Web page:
Life has dealt many blows the last couple years. Loss, crisis and trauma have thrown me out of whack.

I imagine myself as walking down a path. With each new crisis I trip. An ambulance ride for Dermot's seizures, a family trip gets cancelled, a friend doesn't call back, a race to Dermot's school to discover his broken femur, Mom leaves early for home, Dad forgets my son's name on a phone call, major surgery for Dermot, best friend moves away, another ambulance ride, hospital stay, a beloved teacher gets cancer, our family alone again on a holiday, the cat dies, watching the O2 monitor constantly.

By now, I've tripped too much. I'm not even on the path. My coping mechanisms aren't sufficient anymore.

It's time to modify, time to ask for help again. I can't do this alone. I need people, as much as I'd rather not have to depend on anyone, I have to try.

My sponsor suggested that I put the twelve steps in context of dealing with Dermot's illness. To write it out.

Step one: I admitted I am powerless over Dermot's illness and that my life has become unmanageable.

I am suffering from depression and anxiety. I see two therapists for different issues and I started taking Lexipro. I've asked for help. I am scared. I am hopeful. I am a kick ass human being dealing with extraordinary circumstances and I can't do it alone...

Sunday, October 1, 2017

All About Me

I cut my finger tonight.
I was chopping potatoes for the vegetable soup I didn't want to make for dinner.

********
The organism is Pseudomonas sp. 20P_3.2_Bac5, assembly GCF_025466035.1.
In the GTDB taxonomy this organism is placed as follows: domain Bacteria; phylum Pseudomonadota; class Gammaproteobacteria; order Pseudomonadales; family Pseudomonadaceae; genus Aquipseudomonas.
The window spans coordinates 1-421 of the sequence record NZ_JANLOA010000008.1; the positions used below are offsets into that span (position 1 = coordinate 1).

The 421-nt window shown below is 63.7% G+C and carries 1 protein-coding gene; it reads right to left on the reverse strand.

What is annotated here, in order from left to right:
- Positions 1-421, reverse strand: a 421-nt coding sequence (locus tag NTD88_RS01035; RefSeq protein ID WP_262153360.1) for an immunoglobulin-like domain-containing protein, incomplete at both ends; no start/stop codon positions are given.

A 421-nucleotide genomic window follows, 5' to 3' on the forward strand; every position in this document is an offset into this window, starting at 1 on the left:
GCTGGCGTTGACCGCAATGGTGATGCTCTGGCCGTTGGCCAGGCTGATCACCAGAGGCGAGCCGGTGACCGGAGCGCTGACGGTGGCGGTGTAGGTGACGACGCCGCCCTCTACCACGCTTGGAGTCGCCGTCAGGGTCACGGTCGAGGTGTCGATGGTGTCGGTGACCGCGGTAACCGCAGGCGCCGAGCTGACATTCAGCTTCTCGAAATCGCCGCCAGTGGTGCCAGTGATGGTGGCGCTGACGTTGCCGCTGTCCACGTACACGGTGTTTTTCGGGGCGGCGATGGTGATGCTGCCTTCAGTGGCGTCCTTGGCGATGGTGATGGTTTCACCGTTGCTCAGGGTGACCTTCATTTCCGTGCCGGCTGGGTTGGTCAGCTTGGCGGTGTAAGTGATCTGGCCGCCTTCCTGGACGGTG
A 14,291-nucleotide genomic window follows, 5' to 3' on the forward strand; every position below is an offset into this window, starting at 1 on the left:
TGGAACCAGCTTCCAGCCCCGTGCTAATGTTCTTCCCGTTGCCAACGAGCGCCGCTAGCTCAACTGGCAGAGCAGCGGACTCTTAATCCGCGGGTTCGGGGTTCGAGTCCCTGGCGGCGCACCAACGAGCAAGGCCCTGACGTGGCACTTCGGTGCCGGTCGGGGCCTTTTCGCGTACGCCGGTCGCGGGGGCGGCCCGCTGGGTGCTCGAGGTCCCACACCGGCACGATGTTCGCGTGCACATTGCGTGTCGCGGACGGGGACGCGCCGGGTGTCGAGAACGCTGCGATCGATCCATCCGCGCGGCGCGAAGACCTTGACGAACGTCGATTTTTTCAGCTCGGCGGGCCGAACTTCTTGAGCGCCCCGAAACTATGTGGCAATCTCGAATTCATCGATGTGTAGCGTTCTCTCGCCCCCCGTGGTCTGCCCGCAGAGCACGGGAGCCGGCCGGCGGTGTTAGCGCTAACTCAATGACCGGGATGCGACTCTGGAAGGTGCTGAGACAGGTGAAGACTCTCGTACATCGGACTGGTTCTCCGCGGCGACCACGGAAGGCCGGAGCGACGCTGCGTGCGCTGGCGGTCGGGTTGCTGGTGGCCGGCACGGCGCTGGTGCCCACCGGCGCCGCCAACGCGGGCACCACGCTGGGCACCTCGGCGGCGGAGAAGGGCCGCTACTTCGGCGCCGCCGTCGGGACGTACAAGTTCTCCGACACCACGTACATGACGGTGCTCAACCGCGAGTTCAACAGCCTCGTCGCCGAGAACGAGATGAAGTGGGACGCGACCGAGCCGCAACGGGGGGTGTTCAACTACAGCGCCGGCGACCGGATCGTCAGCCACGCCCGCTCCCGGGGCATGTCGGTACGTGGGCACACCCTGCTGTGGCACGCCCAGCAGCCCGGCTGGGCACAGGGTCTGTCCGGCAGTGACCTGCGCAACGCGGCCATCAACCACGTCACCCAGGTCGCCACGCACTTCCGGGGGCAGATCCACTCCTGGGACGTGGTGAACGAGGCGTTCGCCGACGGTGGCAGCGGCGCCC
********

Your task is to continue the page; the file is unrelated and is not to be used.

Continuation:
I didn't want to make anything for dinner.
I cut my finger tonight and nobody cared.
I cut my finger and I yelled, "god dammit".
None of the other people in my house noticed.
I left my potatoes on the counter, and ran upstairs to the band-aid bin.
I bandaged my finger by myself and nobody noticed.
I noticed, that nobody noticed.
I returned to my potatoes and exploded.
I yelled at all the boys in the room.
I asked them why they didn't ask me if I was okay.
I asked them why they didn't bother to see if I needed any help.
I continued to yell.
I continued to ask why no one cares for their caretaker.
I'm the one that makes sure everyone else is okay.
I put the band-aids on.
I give the hugs when someone is sad.
I listen when someone needs to talk.
I fix things.
I put things back together.
I tell everyone that everything is going to be okay.
I know what to do when someone needs something.
I'm yelling, most of the dogs are slowly walking away from the kitchen...the beagle stays, she's deaf.
I'm yelling, my thirteen year old is slowly walking out of the room...
I'm yelling, Dermot lies motionless in his reclined wheelchair...
I'm yelling, Ryan continues to keep his head down while drawing at the kitchen table...
I'm yelling, my husband yells back.
He tells me I swear so much now, that he can't tell when something is serious and when it's not.
He says if I reserved my swears for when it really counted, he'd know something was really wrong.
I feel like the boy who cried wolf.
I feel like every time I swear in anger, it is serious.
I feel like reserving my swears would make explosions like this even worse.
I feel my finger throbbing. Blood soaking thru the band-aid.
I feel my heart aching. Pain soaking thru my heart.
I cry.
I cry about so much and nothing at all.
I cry because I'm trapped.
I cry because I'm exhausted.
I cry because I'm scared.
I cry because I can't go on the Colorado Ranch retreat I read about in the Sunday paper, because leaving home for an entire week is a logistical impossibility.